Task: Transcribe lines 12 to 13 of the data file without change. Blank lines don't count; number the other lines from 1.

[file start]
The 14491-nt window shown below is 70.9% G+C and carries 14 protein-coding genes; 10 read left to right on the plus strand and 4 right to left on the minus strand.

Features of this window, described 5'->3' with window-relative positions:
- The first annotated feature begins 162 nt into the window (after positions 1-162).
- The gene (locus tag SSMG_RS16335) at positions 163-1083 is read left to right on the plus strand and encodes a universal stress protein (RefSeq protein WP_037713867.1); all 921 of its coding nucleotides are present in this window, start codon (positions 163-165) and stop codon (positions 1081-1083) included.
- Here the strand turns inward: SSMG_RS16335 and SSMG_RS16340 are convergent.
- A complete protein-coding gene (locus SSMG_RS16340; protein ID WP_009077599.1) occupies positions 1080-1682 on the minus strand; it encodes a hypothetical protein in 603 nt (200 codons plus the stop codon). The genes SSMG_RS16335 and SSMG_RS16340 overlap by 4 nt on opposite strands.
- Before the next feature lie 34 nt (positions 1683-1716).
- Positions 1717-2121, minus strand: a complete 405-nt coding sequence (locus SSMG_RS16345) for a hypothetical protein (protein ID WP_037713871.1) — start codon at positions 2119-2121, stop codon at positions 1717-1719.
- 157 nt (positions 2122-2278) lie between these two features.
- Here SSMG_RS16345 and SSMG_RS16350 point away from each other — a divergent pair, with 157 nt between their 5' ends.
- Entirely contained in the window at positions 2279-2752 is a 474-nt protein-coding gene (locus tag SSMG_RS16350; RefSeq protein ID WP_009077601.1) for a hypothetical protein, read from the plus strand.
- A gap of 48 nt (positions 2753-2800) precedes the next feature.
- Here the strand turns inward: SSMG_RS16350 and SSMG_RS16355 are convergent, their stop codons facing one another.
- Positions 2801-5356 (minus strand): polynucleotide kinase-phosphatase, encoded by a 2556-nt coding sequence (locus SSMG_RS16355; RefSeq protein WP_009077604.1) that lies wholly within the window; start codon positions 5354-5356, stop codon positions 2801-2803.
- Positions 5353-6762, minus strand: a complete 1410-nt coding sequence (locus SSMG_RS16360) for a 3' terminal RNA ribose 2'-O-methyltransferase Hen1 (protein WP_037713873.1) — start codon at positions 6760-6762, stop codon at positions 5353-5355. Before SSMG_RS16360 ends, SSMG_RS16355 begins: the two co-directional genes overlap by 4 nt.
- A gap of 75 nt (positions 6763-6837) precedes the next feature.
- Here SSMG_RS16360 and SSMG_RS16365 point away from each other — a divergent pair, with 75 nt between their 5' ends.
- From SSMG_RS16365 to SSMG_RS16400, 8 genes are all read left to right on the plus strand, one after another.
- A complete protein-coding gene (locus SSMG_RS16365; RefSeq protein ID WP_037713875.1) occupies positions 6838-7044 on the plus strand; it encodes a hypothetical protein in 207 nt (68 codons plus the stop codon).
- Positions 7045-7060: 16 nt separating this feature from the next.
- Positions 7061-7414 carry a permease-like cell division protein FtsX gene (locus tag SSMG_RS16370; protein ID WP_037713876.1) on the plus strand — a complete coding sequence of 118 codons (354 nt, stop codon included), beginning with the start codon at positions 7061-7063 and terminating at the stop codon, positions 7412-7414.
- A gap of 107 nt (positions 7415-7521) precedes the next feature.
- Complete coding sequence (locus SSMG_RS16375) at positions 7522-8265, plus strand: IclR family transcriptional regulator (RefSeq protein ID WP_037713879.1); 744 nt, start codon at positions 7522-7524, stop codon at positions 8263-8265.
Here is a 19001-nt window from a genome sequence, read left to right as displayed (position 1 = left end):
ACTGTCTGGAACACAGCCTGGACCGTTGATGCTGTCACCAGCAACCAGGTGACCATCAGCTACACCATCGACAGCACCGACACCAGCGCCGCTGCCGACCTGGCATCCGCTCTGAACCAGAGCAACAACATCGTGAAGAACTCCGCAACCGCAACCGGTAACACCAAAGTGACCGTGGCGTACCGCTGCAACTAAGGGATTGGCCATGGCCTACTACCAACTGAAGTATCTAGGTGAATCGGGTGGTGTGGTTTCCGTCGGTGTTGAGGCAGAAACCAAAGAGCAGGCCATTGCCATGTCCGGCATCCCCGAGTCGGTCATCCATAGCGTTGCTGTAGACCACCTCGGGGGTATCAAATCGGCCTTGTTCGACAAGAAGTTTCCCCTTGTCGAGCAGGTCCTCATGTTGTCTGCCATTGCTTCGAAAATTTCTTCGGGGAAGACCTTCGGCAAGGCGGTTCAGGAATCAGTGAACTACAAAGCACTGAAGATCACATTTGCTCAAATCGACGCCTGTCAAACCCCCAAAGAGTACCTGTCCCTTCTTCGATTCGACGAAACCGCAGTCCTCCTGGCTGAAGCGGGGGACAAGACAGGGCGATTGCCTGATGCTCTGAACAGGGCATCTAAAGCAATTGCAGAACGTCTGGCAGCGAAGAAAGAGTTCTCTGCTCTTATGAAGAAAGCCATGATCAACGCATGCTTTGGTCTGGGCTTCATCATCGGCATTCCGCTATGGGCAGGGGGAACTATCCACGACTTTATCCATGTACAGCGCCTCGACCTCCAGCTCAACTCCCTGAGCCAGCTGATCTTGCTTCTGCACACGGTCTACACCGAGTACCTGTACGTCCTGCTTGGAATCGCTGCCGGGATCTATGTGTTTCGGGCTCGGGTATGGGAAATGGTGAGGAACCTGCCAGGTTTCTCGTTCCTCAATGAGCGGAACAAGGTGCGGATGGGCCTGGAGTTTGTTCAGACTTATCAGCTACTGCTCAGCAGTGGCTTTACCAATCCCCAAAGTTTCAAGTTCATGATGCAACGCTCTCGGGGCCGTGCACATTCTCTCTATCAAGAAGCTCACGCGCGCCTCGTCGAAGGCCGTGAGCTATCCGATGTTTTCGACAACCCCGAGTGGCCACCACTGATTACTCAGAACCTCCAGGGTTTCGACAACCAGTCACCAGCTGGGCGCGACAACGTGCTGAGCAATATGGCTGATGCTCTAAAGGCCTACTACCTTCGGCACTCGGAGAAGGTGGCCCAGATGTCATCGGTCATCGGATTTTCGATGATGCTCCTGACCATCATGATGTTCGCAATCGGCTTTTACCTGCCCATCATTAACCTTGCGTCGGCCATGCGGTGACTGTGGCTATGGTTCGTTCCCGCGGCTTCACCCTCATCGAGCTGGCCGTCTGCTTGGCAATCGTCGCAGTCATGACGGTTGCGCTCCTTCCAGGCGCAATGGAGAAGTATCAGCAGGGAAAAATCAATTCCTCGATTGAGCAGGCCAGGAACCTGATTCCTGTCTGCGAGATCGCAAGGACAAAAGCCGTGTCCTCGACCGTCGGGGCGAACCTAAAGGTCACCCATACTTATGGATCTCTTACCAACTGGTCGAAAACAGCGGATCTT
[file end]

- A gap of 48 nt (positions 2753-2800) precedes the next feature.
- Here the strand turns inward: SSMG_RS16350 and SSMG_RS16355 are convergent, their stop codons facing one another.